A Tale of Two Thistles

Updated: Sep 10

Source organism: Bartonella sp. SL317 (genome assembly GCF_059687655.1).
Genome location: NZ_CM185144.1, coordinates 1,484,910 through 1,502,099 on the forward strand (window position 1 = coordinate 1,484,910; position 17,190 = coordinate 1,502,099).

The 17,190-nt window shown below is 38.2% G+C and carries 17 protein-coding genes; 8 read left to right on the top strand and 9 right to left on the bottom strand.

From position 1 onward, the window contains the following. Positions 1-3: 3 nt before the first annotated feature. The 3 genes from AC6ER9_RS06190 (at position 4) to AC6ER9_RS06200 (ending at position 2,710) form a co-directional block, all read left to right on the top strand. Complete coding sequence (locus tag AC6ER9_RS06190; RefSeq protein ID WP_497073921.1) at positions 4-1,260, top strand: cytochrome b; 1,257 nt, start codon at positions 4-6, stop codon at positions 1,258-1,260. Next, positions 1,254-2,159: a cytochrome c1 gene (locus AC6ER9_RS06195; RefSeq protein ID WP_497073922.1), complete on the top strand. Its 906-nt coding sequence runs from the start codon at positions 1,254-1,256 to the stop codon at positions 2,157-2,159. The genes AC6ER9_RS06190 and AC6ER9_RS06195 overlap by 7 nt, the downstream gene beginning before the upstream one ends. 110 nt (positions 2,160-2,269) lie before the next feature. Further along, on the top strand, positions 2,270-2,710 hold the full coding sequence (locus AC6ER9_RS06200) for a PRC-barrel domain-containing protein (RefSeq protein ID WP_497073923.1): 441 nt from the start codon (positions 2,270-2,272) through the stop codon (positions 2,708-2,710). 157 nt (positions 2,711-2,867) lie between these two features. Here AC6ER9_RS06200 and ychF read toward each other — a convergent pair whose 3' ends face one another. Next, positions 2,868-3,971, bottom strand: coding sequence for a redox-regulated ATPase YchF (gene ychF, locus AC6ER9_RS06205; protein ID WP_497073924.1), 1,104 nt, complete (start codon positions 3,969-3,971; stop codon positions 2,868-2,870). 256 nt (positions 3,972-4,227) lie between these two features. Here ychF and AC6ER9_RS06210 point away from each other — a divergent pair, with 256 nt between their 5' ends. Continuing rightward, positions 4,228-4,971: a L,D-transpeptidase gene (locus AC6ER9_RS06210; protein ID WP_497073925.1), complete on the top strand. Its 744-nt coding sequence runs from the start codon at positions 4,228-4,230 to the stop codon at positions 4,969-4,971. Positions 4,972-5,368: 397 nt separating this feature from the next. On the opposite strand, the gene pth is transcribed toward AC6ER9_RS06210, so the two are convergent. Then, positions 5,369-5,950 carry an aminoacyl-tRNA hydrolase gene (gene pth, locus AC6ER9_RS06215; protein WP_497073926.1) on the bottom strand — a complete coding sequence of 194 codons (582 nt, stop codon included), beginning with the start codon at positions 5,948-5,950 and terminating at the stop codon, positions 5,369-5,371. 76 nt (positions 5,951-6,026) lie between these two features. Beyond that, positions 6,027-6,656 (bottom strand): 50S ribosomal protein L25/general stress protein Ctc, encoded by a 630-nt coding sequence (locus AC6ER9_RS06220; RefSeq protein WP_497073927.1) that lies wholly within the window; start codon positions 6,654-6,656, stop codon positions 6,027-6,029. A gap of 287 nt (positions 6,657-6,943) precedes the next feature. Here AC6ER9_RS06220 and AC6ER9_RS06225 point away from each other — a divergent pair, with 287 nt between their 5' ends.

Twelve months after being formed, Queen’s Park played their first organized match against the Glasgow Green-based Thistle FC on 1 August 1868. Confusingly there were two Glasgow clubs called Thistle in the early 1870s, although not at the same time. Both clubs were based at Glasgow Green and perhaps understandably their separate histories have sometimes been conflated. It was a point Richard Robinson tried to clarify in his History of the Queen’s Park Football Club 1867-1917 when he referred to “an entry in the Queen’s Park minutes (which) states that the Thistle played in1868 (against the debuting QPFC) was defunct in 1873.” Not completely defunct. Later on in the same page, Robinson added that the QP minutes “also stated that (the first) Thistle merged in the Eastern.” That would tie in with most records which state that Eastern FC was founded in 1873 and played their first match, a 4-0 win over “Celtic”, on 25 January 1873 at the part of Glasgow Green then known as Flesher’s Haugh. Richard Robinson states that the second Thistle was formed in 1875. To underscore his contention that the two Thistle’s had no connection he mentioned in the QP book (published in 1920) that “old members of the second Thistle possess no knowledge of the first Thistle.” In Rejected FC of Scotland Volume 2, author Dave Twydell affirms that the second Thistle were formed in 1875 and initially played at a fairly low level, not entering the Scottish Cup before 1878. Confusingly, the second Thistle’s first ground was variously listed as “Springfield”, “The Green” and “Shawfield” but Thistle were certainly based at Shawfield in 1881 and at Dalmarnock Park from 1882 to1884. In 1884 the club moved to Beechwood Park in Dalmarnock, then in 1892 to Braehead Park, believed to be part of what is now Richmond Park. In 1893 Thistle, sometimes referred to as Glasgow Thistle, became members of the newly formed Scottish League Division Two. Completely out of their depth, both on and off the park, they folded at the end of what proved to be a disastrous season. They had lasted longer than the Thistle club who were Queen’s Park's first-ever opponents but in the crowded, competitive late nineteenth century Glasgow football scene they were just two of the many clubs which merged, imploded or slowly declined but who nonetheless deserve to be remembered.

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